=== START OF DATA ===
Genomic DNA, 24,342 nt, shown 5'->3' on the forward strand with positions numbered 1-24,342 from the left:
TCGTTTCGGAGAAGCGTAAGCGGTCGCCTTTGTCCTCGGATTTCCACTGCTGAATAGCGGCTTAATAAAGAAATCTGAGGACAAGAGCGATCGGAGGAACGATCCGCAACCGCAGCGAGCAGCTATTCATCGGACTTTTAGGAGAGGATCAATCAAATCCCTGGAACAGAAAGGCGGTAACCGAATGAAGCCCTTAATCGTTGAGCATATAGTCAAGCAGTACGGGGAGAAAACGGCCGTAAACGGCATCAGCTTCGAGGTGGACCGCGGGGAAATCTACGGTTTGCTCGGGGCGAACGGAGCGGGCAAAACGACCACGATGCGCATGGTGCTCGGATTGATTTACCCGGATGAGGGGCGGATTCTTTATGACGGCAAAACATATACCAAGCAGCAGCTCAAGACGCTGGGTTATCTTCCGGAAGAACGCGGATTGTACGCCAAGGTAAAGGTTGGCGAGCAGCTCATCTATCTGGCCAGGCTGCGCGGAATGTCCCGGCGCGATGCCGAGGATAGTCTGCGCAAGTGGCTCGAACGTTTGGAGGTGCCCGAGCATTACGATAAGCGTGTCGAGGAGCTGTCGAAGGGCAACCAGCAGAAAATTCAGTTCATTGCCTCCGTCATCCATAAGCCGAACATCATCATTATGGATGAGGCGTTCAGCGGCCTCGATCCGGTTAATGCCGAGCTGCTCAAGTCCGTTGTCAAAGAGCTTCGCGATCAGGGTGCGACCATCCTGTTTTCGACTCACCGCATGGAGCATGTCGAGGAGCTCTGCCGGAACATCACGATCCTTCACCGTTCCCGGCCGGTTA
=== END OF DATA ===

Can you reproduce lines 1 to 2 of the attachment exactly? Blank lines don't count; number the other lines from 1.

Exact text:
Genomic DNA, 24,342 nt, shown 5'->3' on the forward strand with positions numbered 1-24,342 from the left:
TCGTTTCGGAGAAGCGTAAGCGGTCGCCTTTGTCCTCGGATTTCCACTGCTGAATAGCGGCTTAATAAAGAAATCTGAGGACAAGAGCGATCGGAGGAACGATCCGCAACCGCAGCGAGCAGCTATTCATCGGACTTTTAGGAGAGGATCAATCAAATCCCTGGAACAGAAAGGCGGTAACCGAATGAAGCCCTTAATCGTTGAGCATATAGTCAAGCAGTACGGGGAGAAAACGGCCGTAAACGGCATCAGCTTCGAGGTGGACCGCGGGGAAATCTACGGTTTGCTCGGGGCGAACGGAGCGGGCAAAACGACCACGATGCGCATGGTGCTCGGATTGATTTACCCGGATGAGGGGCGGATTCTTTATGACGGCAAAACATATACCAAGCAGCAGCTCAAGACGCTGGGTTATCTTCCGGAAGAACGCGGATTGTACGCCAAGGTAAAGGTTGGCGAGCAGCTCATCTATCTGGCCAGGCTGCGCGGAATGTCCCGGCGCGATGCCGAGGATAGTCTGCGCAAGTGGCTCGAACGTTTGGAGGTGCCCGAGCATTACGATAAGCGTGTCGAGGAGCTGTCGAAGGGCAACCAGCAGAAAATTCAGTTCATTGCCTCCGTCATCCATAAGCCGAACATCATCATTATGGATGAGGCGTTCAGCGGCCTCGATCCGGTTAATGCCGAGCTGCTCAAGTCCGTTGTCAAAGAGCTTCGCGATCAGGGTGCGACCATCCTGTTTTCGACTCACCGCATGGAGCATGTCGAGGAGCTCTGCCGGAACATCACGATCCTTCACCGTTCCCGGCCGGTTA